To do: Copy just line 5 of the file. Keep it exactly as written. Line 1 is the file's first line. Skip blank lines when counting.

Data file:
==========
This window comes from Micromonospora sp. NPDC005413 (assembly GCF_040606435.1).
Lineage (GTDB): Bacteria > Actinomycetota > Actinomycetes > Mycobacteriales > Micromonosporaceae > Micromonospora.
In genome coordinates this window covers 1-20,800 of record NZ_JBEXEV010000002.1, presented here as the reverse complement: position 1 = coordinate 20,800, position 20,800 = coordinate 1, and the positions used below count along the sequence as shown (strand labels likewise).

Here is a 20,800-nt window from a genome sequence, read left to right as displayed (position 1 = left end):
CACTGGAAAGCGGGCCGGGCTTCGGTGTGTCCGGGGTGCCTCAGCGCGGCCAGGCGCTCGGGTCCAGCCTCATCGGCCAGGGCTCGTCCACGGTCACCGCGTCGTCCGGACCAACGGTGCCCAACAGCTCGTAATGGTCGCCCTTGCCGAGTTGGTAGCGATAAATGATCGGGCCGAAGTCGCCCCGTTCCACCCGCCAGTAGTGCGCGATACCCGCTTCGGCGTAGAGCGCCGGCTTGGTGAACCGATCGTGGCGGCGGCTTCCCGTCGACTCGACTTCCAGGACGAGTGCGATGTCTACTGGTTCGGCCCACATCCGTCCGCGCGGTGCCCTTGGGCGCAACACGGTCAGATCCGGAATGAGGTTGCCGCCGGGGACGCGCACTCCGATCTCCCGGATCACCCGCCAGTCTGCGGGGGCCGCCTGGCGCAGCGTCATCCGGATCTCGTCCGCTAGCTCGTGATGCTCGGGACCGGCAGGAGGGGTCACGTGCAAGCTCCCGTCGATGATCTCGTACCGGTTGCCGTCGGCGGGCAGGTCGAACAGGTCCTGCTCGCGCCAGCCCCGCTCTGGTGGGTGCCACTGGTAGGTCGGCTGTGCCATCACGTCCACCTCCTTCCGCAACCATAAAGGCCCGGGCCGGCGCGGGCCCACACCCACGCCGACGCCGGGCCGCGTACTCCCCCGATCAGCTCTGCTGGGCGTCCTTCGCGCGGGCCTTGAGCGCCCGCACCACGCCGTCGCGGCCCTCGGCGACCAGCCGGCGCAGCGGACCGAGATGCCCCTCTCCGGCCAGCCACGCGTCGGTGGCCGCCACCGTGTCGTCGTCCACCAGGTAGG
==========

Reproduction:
CACTGGAAAGCGGGCCGGGCTTCGGTGTGTCCGGGGTGCCTCAGCGCGGCCAGGCGCTCGGGTCCAGCCTCATCGGCCAGGGCTCGTCCACGGTCACCGCGTCGTCCGGACCAACGGTGCCCAACAGCTCGTAATGGTCGCCCTTGCCGAGTTGGTAGCGATAAATGATCGGGCCGAAGTCGCCCCGTTCCACCCGCCAGTAGTGCGCGATACCCGCTTCGGCGTAGAGCGCCGGCTTGGTGAACCGATCGTGGCGGCGGCTTCCCGTCGACTCGACTTCCAGGACGAGTGCGATGTCTACTGGTTCGGCCCACATCCGTCCGCGCGGTGCCCTTGGGCGCAACACGGTCAGATCCGGAATGAGGTTGCCGCCGGGGACGCGCACTCCGATCTCCCGGATCACCCGCCAGTCTGCGGGGGCCGCCTGGCGCAGCGTCATCCGGATCTCGTCCGCTAGCTCGTGATGCTCGGGACCGGCAGGAGGGGTCACGTGCAAGCTCCCGTCGATGATCTCGTACCGGTTGCCGTCGGCGGGCAGGTCGAACAGGTCCTGCTCGCGCCAGCCCCGCTCTGGTGGGTGCCACTGGTAGGTCGGCTGTGCCATCACGTCCACCTCCTTCCGCAACCATAAAGGCCCGGGCCGGCGCGGGCCCACACCCACGCCGACGCCGGGCCGCGTACTCCCCCGATCAGCTCTGCTGGGCGTCCTTCGCGCGGGCCTTGAGCGCCCGCACCACGCCGTCGCGGCCCTCGGCGACCAGCCGGCGCAGCGGACCGAGATGCCCCTCTCCGGCCAGCCACGCGTCGGTGGCCGCCACCGTGTCGTCGTCCACCAGGTAGG